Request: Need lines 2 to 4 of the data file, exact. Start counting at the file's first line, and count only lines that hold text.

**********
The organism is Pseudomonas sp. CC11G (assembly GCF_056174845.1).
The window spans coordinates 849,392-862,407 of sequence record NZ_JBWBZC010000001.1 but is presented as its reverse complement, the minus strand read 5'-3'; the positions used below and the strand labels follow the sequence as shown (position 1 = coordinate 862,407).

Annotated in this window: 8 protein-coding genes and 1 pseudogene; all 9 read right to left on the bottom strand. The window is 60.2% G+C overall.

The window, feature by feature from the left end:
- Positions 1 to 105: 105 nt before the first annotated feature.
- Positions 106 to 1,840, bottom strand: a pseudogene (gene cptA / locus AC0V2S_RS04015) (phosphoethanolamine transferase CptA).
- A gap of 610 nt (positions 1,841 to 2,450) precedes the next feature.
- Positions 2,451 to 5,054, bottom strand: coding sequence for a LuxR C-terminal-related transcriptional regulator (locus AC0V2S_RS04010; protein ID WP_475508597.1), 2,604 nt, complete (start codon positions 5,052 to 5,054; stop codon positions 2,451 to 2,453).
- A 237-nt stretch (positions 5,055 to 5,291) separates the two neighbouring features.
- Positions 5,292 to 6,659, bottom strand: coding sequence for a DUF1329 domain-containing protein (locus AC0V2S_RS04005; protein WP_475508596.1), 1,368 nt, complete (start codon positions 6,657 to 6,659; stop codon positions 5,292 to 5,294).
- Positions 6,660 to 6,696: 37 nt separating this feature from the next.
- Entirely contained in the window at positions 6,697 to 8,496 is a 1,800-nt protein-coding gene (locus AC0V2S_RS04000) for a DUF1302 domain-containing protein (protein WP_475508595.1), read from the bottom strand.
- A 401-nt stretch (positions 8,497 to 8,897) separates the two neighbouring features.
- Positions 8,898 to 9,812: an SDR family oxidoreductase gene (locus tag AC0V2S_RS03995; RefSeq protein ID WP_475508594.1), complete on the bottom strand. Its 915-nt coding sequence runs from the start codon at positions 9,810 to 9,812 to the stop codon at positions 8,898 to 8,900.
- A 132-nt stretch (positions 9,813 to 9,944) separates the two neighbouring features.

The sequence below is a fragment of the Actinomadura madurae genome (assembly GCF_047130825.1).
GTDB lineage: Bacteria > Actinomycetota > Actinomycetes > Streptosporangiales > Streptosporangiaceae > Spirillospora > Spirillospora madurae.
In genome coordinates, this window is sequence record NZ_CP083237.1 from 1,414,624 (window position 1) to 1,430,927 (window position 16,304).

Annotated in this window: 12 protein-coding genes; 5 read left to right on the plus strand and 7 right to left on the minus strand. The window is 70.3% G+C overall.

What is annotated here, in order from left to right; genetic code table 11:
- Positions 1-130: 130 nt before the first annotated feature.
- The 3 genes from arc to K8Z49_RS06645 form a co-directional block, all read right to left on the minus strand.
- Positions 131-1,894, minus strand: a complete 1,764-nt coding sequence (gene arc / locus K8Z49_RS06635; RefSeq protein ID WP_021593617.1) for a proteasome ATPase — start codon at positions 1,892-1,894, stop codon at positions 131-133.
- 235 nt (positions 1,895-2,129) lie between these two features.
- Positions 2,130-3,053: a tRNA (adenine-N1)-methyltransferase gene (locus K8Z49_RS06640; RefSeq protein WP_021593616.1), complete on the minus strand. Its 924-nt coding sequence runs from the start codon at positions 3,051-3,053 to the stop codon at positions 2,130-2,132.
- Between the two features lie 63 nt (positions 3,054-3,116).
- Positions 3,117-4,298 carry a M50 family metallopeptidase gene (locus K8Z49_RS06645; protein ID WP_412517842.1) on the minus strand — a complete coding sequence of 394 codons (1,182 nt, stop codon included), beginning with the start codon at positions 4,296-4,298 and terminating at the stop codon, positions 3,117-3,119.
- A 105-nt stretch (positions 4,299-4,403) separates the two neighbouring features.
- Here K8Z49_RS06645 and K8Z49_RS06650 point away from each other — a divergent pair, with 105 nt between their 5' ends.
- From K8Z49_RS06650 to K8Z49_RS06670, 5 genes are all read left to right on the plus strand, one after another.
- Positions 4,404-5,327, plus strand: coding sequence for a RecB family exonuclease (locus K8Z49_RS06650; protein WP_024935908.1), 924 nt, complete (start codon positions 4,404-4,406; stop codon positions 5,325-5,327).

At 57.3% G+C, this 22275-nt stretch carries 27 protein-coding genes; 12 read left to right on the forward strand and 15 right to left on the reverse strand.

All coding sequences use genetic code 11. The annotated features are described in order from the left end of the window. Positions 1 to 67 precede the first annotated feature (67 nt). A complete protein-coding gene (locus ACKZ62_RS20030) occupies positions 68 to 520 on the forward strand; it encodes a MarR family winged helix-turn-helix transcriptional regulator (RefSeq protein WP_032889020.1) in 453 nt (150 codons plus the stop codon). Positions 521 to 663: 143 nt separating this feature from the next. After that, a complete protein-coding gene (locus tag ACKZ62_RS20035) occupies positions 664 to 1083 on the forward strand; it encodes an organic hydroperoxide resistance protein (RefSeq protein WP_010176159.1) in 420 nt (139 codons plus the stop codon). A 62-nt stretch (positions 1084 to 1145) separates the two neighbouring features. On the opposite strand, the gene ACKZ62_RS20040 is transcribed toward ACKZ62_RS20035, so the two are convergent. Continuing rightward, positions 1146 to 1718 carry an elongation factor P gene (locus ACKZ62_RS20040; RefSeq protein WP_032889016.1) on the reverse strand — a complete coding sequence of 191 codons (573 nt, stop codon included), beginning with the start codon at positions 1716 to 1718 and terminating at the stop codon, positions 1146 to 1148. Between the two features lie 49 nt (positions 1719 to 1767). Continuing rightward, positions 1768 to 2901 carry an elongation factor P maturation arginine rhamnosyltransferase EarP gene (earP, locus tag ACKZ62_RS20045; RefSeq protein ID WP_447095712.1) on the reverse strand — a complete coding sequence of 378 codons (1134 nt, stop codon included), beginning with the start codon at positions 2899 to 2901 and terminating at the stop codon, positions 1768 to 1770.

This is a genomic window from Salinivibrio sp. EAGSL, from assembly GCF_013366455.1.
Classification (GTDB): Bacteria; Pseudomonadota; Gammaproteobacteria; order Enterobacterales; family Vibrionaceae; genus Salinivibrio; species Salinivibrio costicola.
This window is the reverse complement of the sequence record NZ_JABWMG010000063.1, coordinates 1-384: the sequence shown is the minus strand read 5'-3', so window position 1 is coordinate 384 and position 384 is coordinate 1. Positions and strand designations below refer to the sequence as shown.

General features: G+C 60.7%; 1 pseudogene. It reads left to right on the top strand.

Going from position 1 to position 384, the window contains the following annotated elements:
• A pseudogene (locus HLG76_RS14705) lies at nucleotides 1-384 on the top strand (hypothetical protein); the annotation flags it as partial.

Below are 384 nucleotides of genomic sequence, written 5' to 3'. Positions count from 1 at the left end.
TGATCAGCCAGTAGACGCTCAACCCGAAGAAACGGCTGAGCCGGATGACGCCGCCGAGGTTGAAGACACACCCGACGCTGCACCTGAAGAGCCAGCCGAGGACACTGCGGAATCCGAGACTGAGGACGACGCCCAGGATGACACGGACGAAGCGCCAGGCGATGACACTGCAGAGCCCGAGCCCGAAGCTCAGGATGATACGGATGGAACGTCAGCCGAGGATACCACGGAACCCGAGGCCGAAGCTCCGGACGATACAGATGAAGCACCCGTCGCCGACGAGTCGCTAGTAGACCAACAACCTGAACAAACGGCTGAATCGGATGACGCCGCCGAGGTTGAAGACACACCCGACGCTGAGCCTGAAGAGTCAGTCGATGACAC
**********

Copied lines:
The window spans coordinates 849,392-862,407 of sequence record NZ_JBWBZC010000001.1 but is presented as its reverse complement, the minus strand read 5'-3'; the positions used below and the strand labels follow the sequence as shown (position 1 = coordinate 862,407).

Annotated in this window: 8 protein-coding genes and 1 pseudogene; all 9 read right to left on the bottom strand. The window is 60.2% G+C overall.

The window, feature by feature from the left end: